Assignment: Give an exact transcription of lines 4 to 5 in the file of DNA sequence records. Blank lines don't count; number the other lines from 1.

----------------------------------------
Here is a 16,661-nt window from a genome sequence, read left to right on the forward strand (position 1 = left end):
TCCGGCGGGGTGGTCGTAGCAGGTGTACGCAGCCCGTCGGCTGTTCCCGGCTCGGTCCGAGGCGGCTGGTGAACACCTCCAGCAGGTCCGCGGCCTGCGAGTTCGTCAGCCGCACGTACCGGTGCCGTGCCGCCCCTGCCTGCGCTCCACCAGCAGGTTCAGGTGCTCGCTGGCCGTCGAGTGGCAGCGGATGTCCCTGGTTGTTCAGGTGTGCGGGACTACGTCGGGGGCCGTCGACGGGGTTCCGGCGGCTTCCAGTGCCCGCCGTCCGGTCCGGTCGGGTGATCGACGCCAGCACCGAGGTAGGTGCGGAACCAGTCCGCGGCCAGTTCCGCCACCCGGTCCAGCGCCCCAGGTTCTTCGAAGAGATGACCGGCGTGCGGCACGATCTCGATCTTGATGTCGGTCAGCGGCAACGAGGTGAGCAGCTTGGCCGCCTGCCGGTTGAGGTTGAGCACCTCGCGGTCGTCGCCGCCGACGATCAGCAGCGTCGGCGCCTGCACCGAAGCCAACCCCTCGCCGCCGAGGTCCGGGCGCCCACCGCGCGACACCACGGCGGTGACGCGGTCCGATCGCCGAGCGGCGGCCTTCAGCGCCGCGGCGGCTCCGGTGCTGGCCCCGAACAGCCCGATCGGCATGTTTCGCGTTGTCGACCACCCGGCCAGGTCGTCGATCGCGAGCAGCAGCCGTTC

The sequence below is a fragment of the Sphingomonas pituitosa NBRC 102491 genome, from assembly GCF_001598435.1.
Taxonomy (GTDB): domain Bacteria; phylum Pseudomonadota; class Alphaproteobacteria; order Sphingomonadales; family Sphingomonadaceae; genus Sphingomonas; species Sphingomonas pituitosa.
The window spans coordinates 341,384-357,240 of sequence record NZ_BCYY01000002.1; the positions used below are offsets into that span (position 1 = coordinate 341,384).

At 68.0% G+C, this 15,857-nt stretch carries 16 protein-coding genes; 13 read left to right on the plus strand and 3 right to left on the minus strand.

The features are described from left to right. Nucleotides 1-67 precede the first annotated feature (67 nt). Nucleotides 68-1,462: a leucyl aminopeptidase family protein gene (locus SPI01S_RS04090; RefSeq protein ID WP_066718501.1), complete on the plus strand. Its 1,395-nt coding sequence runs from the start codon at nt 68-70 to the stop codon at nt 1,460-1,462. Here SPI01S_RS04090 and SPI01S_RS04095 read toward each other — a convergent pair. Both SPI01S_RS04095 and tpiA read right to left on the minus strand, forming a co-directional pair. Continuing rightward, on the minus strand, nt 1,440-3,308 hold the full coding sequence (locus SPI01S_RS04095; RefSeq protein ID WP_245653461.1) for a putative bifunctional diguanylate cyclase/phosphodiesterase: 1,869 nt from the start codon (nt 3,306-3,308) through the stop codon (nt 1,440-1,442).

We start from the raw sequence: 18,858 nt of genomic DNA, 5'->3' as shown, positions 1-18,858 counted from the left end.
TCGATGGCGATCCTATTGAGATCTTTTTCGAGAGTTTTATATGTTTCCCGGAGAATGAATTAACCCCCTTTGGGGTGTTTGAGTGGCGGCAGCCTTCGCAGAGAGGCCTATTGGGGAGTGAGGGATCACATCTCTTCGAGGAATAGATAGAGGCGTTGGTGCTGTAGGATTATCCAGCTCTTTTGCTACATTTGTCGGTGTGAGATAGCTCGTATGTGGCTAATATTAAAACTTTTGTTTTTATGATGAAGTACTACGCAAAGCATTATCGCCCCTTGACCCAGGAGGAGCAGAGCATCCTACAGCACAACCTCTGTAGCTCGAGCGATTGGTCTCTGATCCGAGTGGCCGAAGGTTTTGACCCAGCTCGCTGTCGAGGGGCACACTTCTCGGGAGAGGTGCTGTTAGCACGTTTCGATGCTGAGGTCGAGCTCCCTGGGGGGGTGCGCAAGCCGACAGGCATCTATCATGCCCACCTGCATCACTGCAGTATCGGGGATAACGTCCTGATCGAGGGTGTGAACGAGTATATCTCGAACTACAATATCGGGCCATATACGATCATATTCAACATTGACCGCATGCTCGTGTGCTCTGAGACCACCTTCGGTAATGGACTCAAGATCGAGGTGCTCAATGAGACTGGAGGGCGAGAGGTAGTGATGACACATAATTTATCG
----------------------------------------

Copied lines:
Taxonomy (GTDB): domain Bacteria; phylum Pseudomonadota; class Alphaproteobacteria; order Sphingomonadales; family Sphingomonadaceae; genus Sphingomonas; species Sphingomonas pituitosa.
The window spans coordinates 341,384-357,240 of sequence record NZ_BCYY01000002.1; the positions used below are offsets into that span (position 1 = coordinate 341,384).